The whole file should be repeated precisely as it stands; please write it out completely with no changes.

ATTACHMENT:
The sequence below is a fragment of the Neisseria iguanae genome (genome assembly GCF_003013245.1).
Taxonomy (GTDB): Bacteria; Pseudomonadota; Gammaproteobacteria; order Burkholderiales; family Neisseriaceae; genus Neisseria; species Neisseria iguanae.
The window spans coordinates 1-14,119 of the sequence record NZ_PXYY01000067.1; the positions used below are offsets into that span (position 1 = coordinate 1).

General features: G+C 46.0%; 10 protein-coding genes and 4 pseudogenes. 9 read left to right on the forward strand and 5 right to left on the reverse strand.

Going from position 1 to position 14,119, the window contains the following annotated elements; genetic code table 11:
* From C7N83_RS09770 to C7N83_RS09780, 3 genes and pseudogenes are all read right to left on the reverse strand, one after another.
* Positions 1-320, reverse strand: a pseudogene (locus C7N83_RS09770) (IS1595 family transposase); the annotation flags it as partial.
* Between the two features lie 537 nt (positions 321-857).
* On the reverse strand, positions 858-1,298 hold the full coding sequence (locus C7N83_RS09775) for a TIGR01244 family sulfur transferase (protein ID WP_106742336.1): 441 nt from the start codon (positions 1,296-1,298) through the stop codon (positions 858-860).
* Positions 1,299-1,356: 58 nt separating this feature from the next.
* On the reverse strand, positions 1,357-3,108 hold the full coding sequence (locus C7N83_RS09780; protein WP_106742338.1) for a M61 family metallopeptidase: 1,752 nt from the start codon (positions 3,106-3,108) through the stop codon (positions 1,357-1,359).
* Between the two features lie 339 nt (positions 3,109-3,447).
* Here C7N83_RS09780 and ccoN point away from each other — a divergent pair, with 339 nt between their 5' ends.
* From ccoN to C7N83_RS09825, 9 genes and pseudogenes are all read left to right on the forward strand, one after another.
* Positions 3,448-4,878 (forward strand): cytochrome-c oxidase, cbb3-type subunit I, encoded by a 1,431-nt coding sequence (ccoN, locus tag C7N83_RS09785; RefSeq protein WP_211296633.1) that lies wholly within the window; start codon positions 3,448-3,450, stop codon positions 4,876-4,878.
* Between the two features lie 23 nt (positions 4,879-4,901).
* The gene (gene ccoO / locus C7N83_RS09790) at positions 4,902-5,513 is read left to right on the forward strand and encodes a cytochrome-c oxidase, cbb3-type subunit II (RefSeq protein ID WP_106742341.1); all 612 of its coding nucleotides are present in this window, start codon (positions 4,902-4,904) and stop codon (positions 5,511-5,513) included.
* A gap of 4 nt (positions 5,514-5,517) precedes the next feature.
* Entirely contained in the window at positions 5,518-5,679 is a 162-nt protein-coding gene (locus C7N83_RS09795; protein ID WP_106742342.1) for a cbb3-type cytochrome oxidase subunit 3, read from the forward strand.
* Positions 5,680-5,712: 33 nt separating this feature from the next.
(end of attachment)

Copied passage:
The sequence below is a fragment of the Neisseria iguanae genome (genome assembly GCF_003013245.1).
Taxonomy (GTDB): Bacteria; Pseudomonadota; Gammaproteobacteria; order Burkholderiales; family Neisseriaceae; genus Neisseria; species Neisseria iguanae.
The window spans coordinates 1-14,119 of the sequence record NZ_PXYY01000067.1; the positions used below are offsets into that span (position 1 = coordinate 1).

General features: G+C 46.0%; 10 protein-coding genes and 4 pseudogenes. 9 read left to right on the forward strand and 5 right to left on the reverse strand.

Going from position 1 to position 14,119, the window contains the following annotated elements; genetic code table 11:
* From C7N83_RS09770 to C7N83_RS09780, 3 genes and pseudogenes are all read right to left on the reverse strand, one after another.
* Positions 1-320, reverse strand: a pseudogene (locus C7N83_RS09770) (IS1595 family transposase); the annotation flags it as partial.
* Between the two features lie 537 nt (positions 321-857).
* On the reverse strand, positions 858-1,298 hold the full coding sequence (locus C7N83_RS09775) for a TIGR01244 family sulfur transferase (protein ID WP_106742336.1): 441 nt from the start codon (positions 1,296-1,298) through the stop codon (positions 858-860).
* Positions 1,299-1,356: 58 nt separating this feature from the next.
* On the reverse strand, positions 1,357-3,108 hold the full coding sequence (locus C7N83_RS09780; protein WP_106742338.1) for a M61 family metallopeptidase: 1,752 nt from the start codon (positions 3,106-3,108) through the stop codon (positions 1,357-1,359).
* Between the two features lie 339 nt (positions 3,109-3,447).
* Here C7N83_RS09780 and ccoN point away from each other — a divergent pair, with 339 nt between their 5' ends.
* From ccoN to C7N83_RS09825, 9 genes and pseudogenes are all read left to right on the forward strand, one after another.
* Positions 3,448-4,878 (forward strand): cytochrome-c oxidase, cbb3-type subunit I, encoded by a 1,431-nt coding sequence (ccoN, locus tag C7N83_RS09785; RefSeq protein WP_211296633.1) that lies wholly within the window; start codon positions 3,448-3,450, stop codon positions 4,876-4,878.
* Between the two features lie 23 nt (positions 4,879-4,901).
* The gene (gene ccoO / locus C7N83_RS09790) at positions 4,902-5,513 is read left to right on the forward strand and encodes a cytochrome-c oxidase, cbb3-type subunit II (RefSeq protein ID WP_106742341.1); all 612 of its coding nucleotides are present in this window, start codon (positions 4,902-4,904) and stop codon (positions 5,511-5,513) included.
* A gap of 4 nt (positions 5,514-5,517) precedes the next feature.
* Entirely contained in the window at positions 5,518-5,679 is a 162-nt protein-coding gene (locus C7N83_RS09795; protein ID WP_106742342.1) for a cbb3-type cytochrome oxidase subunit 3, read from the forward strand.
* Positions 5,680-5,712: 33 nt separating this feature from the next.